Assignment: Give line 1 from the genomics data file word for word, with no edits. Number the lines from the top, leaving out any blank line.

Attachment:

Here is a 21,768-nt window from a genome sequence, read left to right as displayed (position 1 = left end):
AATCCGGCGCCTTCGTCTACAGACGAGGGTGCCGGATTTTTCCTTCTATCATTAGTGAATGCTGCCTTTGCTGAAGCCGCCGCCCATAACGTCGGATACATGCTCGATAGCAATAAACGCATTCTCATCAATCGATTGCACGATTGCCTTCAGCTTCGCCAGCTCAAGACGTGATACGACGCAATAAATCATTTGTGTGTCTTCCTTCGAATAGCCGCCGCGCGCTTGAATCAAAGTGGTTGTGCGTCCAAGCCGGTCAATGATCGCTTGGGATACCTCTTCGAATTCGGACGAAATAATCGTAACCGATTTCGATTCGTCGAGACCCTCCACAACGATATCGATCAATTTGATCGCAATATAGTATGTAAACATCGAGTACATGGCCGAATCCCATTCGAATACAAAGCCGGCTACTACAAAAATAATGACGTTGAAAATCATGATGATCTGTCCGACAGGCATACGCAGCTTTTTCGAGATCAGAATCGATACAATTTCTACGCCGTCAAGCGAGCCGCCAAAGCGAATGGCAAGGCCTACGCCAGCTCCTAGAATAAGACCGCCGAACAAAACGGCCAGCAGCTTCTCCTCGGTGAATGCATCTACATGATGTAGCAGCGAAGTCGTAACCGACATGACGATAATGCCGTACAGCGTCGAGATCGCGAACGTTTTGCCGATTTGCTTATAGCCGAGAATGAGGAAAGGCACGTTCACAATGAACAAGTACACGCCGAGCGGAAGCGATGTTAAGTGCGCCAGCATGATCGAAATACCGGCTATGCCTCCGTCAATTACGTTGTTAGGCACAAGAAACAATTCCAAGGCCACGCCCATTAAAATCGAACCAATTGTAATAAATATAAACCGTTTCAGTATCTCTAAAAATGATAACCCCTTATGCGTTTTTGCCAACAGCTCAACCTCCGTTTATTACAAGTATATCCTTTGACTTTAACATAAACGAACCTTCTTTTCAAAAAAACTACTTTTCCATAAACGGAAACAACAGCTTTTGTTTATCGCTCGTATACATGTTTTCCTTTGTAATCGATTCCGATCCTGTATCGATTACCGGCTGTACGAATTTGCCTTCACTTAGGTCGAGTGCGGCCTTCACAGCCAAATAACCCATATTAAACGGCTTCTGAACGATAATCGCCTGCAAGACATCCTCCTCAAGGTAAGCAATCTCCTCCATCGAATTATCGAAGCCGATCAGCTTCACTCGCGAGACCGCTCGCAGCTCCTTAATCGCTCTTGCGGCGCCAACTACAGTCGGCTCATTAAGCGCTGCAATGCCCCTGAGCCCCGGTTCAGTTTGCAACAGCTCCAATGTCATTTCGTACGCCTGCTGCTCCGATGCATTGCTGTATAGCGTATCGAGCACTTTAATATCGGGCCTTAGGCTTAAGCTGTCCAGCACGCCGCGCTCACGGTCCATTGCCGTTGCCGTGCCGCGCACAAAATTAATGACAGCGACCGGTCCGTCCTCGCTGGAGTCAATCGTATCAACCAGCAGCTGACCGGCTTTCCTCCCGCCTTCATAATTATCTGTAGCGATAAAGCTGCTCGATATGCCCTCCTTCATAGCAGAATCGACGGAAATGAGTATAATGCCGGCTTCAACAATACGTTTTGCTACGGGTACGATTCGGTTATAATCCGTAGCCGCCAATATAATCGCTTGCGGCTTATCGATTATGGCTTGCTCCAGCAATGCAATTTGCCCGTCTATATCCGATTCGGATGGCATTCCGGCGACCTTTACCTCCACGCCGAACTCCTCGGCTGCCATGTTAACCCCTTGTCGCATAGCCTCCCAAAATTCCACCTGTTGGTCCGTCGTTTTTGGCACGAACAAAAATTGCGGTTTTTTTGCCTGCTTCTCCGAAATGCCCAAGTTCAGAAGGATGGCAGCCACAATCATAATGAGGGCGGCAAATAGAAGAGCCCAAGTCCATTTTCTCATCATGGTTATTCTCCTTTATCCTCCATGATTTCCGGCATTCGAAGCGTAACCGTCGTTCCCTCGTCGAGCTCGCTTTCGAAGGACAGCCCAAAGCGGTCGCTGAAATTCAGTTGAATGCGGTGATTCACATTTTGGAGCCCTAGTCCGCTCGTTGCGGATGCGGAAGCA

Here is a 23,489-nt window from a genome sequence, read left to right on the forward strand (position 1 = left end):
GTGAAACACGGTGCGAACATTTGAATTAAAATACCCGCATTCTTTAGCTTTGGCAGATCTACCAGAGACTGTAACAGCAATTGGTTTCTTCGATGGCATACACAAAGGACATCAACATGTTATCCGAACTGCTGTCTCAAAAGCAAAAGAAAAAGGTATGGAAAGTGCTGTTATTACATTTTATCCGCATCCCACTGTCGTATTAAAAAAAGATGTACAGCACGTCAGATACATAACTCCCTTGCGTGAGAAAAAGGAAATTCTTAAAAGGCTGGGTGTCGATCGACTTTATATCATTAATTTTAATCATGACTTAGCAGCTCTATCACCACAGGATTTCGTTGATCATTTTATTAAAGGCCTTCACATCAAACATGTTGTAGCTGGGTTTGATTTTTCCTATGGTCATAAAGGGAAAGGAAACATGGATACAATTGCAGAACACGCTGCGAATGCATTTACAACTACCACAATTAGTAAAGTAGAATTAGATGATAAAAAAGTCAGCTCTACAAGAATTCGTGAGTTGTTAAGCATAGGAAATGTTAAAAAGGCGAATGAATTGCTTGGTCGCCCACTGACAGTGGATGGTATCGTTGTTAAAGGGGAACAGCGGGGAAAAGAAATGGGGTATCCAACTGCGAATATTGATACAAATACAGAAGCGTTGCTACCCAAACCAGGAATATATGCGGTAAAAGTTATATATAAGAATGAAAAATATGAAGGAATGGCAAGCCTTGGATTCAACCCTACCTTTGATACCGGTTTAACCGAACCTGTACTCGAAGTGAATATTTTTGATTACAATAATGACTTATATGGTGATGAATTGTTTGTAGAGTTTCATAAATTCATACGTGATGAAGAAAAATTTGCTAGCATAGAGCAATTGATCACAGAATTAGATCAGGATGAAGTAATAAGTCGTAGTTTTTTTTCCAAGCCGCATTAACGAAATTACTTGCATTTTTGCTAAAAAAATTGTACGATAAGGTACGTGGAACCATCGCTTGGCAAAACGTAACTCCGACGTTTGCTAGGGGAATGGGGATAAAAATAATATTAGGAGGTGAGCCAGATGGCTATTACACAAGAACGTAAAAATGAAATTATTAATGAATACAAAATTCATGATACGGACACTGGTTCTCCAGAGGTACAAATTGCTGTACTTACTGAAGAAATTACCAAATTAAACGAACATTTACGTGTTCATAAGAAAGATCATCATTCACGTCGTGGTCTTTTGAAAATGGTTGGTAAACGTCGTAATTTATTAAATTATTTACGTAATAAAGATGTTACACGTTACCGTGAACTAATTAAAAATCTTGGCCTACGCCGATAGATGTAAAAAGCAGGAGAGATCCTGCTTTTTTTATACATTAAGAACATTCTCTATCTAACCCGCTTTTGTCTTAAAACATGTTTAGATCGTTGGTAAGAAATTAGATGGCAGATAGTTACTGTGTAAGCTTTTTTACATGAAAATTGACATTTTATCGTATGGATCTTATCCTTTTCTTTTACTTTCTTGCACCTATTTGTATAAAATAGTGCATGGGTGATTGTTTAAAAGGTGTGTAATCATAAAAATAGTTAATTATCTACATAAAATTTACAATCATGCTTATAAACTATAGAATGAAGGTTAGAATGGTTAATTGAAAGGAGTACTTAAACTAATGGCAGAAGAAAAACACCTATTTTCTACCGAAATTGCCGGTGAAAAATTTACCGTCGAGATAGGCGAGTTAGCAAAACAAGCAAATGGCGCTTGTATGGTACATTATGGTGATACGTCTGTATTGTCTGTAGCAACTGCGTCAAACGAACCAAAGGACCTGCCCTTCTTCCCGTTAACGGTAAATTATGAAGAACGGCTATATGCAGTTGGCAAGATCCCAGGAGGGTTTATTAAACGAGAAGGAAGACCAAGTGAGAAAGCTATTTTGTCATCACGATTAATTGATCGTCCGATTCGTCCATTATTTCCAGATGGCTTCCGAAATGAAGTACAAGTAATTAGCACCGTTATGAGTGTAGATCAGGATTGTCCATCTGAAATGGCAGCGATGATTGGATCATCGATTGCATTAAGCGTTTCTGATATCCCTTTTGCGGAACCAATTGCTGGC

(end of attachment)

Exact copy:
Here is a 21,768-nt window from a genome sequence, read left to right as displayed (position 1 = left end):